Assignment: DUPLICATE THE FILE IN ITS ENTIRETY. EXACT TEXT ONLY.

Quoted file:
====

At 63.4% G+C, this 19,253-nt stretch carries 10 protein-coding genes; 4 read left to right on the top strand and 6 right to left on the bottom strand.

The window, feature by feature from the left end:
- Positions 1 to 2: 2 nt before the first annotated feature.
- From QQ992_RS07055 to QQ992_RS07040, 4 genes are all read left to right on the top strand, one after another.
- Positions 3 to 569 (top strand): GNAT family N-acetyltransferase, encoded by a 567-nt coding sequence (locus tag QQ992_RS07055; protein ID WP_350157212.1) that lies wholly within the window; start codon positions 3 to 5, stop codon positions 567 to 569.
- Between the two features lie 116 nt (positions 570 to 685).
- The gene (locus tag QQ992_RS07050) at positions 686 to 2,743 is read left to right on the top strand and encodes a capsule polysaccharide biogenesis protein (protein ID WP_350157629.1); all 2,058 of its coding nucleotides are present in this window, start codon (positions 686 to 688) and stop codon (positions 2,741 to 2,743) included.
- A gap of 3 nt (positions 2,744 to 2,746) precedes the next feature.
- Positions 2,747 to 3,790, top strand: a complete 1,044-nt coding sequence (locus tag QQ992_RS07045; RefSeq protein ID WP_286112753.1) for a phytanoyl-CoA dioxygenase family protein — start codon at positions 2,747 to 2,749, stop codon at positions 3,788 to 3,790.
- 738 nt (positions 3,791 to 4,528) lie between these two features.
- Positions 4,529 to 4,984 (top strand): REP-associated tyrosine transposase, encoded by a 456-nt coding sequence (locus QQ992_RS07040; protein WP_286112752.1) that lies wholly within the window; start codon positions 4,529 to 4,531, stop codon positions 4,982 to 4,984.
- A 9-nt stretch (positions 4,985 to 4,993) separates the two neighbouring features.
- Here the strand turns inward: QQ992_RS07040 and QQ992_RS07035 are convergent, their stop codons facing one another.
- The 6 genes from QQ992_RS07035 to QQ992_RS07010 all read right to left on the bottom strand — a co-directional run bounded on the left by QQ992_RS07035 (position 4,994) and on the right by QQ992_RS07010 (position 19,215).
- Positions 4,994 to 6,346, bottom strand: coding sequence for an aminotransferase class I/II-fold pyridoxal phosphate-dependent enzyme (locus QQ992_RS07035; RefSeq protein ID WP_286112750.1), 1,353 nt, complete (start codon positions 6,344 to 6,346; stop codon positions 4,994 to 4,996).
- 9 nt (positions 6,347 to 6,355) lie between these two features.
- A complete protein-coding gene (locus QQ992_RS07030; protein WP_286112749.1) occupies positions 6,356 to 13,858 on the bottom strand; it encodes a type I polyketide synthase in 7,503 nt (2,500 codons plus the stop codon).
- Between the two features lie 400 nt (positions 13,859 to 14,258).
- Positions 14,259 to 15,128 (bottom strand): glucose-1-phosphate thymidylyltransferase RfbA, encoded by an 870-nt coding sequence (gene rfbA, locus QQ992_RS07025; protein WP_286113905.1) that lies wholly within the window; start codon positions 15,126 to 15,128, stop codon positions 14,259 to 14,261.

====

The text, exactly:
At 63.4% G+C, this 19,253-nt stretch carries 10 protein-coding genes; 4 read left to right on the top strand and 6 right to left on the bottom strand.

The window, feature by feature from the left end:
- Positions 1 to 2: 2 nt before the first annotated feature.
- From QQ992_RS07055 to QQ992_RS07040, 4 genes are all read left to right on the top strand, one after another.
- Positions 3 to 569 (top strand): GNAT family N-acetyltransferase, encoded by a 567-nt coding sequence (locus tag QQ992_RS07055; protein ID WP_350157212.1) that lies wholly within the window; start codon positions 3 to 5, stop codon positions 567 to 569.
- Between the two features lie 116 nt (positions 570 to 685).
- The gene (locus tag QQ992_RS07050) at positions 686 to 2,743 is read left to right on the top strand and encodes a capsule polysaccharide biogenesis protein (protein ID WP_350157629.1); all 2,058 of its coding nucleotides are present in this window, start codon (positions 686 to 688) and stop codon (positions 2,741 to 2,743) included.
- A gap of 3 nt (positions 2,744 to 2,746) precedes the next feature.
- Positions 2,747 to 3,790, top strand: a complete 1,044-nt coding sequence (locus tag QQ992_RS07045; RefSeq protein ID WP_286112753.1) for a phytanoyl-CoA dioxygenase family protein — start codon at positions 2,747 to 2,749, stop codon at positions 3,788 to 3,790.
- 738 nt (positions 3,791 to 4,528) lie between these two features.
- Positions 4,529 to 4,984 (top strand): REP-associated tyrosine transposase, encoded by a 456-nt coding sequence (locus QQ992_RS07040; protein WP_286112752.1) that lies wholly within the window; start codon positions 4,529 to 4,531, stop codon positions 4,982 to 4,984.
- A 9-nt stretch (positions 4,985 to 4,993) separates the two neighbouring features.
- Here the strand turns inward: QQ992_RS07040 and QQ992_RS07035 are convergent, their stop codons facing one another.
- The 6 genes from QQ992_RS07035 to QQ992_RS07010 all read right to left on the bottom strand — a co-directional run bounded on the left by QQ992_RS07035 (position 4,994) and on the right by QQ992_RS07010 (position 19,215).
- Positions 4,994 to 6,346, bottom strand: coding sequence for an aminotransferase class I/II-fold pyridoxal phosphate-dependent enzyme (locus QQ992_RS07035; RefSeq protein ID WP_286112750.1), 1,353 nt, complete (start codon positions 6,344 to 6,346; stop codon positions 4,994 to 4,996).
- 9 nt (positions 6,347 to 6,355) lie between these two features.
- A complete protein-coding gene (locus QQ992_RS07030; protein WP_286112749.1) occupies positions 6,356 to 13,858 on the bottom strand; it encodes a type I polyketide synthase in 7,503 nt (2,500 codons plus the stop codon).
- Between the two features lie 400 nt (positions 13,859 to 14,258).
- Positions 14,259 to 15,128 (bottom strand): glucose-1-phosphate thymidylyltransferase RfbA, encoded by an 870-nt coding sequence (gene rfbA, locus QQ992_RS07025; protein WP_286113905.1) that lies wholly within the window; start codon positions 15,126 to 15,128, stop codon positions 14,259 to 14,261.